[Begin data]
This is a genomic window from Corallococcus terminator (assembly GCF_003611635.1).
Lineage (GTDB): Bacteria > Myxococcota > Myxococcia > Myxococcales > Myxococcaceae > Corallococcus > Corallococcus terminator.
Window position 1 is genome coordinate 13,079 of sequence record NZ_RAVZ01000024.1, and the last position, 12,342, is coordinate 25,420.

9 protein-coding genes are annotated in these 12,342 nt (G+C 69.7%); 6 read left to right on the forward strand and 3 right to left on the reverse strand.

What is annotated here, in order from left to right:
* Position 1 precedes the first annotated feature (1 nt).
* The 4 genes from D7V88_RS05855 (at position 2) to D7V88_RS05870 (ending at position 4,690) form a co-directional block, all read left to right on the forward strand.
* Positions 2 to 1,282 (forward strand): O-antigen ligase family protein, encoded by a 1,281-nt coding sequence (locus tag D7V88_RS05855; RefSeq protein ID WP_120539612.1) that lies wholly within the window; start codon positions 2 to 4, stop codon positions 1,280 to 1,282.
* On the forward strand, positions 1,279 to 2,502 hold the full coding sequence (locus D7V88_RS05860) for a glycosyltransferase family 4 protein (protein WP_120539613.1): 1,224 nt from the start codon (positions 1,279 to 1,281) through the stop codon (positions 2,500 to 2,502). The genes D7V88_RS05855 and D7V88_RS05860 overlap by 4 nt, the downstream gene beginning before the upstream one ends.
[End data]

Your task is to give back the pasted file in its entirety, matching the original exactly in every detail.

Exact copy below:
This is a genomic window from Corallococcus terminator (assembly GCF_003611635.1).
Lineage (GTDB): Bacteria > Myxococcota > Myxococcia > Myxococcales > Myxococcaceae > Corallococcus > Corallococcus terminator.
Window position 1 is genome coordinate 13,079 of sequence record NZ_RAVZ01000024.1, and the last position, 12,342, is coordinate 25,420.

9 protein-coding genes are annotated in these 12,342 nt (G+C 69.7%); 6 read left to right on the forward strand and 3 right to left on the reverse strand.

What is annotated here, in order from left to right:
* Position 1 precedes the first annotated feature (1 nt).
* The 4 genes from D7V88_RS05855 (at position 2) to D7V88_RS05870 (ending at position 4,690) form a co-directional block, all read left to right on the forward strand.
* Positions 2 to 1,282 (forward strand): O-antigen ligase family protein, encoded by a 1,281-nt coding sequence (locus tag D7V88_RS05855; RefSeq protein ID WP_120539612.1) that lies wholly within the window; start codon positions 2 to 4, stop codon positions 1,280 to 1,282.
* On the forward strand, positions 1,279 to 2,502 hold the full coding sequence (locus D7V88_RS05860) for a glycosyltransferase family 4 protein (protein WP_120539613.1): 1,224 nt from the start codon (positions 1,279 to 1,281) through the stop codon (positions 2,500 to 2,502). The genes D7V88_RS05855 and D7V88_RS05860 overlap by 4 nt, the downstream gene beginning before the upstream one ends.